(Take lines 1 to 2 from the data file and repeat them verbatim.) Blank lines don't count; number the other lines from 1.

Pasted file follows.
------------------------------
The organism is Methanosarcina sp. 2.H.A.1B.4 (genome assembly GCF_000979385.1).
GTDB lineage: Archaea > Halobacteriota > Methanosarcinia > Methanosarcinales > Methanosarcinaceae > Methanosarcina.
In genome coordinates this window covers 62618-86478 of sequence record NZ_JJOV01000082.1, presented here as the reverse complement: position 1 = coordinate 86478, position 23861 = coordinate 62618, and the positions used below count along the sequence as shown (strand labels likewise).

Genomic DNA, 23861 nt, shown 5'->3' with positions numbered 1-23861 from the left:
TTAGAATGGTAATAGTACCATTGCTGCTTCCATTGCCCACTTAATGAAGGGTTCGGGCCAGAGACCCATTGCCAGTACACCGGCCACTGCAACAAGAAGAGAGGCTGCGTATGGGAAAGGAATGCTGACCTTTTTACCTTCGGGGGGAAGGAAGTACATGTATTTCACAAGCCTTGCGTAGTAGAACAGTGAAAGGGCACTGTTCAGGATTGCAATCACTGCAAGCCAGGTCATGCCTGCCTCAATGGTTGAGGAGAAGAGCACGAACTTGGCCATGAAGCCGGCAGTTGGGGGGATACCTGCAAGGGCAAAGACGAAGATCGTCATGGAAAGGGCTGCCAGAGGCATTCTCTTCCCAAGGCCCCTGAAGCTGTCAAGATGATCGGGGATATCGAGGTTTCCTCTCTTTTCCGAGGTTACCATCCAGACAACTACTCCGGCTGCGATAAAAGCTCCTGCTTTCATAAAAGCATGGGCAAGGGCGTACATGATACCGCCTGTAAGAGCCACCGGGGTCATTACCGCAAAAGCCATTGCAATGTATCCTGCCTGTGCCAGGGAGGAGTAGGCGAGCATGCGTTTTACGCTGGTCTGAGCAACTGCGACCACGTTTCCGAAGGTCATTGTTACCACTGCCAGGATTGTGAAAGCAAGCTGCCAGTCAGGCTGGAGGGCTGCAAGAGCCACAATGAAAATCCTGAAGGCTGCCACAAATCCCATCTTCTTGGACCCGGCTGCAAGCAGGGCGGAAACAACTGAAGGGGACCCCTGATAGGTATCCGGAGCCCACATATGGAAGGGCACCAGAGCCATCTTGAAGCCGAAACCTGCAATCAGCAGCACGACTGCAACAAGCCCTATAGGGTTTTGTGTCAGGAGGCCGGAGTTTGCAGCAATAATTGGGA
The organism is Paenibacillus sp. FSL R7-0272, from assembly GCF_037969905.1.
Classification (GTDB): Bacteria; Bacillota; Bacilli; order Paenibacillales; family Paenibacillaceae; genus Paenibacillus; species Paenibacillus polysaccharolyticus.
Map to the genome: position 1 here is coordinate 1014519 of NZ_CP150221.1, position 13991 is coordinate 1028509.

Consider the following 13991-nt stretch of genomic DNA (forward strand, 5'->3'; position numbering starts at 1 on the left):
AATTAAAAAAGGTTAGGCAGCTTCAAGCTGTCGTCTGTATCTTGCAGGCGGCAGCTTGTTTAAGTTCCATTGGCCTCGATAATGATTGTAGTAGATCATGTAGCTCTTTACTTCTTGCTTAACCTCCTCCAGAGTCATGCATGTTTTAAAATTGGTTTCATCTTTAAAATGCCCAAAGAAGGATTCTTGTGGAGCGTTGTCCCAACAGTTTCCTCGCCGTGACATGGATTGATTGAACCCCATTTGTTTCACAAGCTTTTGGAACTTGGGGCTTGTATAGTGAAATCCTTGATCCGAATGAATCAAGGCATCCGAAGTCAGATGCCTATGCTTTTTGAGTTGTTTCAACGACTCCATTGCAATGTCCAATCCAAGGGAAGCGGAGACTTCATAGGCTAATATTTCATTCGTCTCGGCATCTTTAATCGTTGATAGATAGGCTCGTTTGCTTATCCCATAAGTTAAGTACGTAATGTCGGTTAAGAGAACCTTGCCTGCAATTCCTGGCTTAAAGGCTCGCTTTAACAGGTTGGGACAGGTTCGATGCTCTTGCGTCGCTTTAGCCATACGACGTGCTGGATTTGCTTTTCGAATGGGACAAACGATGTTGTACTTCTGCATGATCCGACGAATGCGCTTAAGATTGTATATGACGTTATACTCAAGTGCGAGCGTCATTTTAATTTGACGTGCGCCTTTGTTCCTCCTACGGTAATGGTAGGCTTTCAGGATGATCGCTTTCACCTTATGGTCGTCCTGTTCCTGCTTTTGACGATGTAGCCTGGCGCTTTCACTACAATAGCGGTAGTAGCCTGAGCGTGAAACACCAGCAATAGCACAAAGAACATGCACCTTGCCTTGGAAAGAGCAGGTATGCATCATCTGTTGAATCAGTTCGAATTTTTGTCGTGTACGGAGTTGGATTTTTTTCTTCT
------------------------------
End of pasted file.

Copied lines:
The organism is Methanosarcina sp. 2.H.A.1B.4 (genome assembly GCF_000979385.1).
GTDB lineage: Archaea > Halobacteriota > Methanosarcinia > Methanosarcinales > Methanosarcinaceae > Methanosarcina.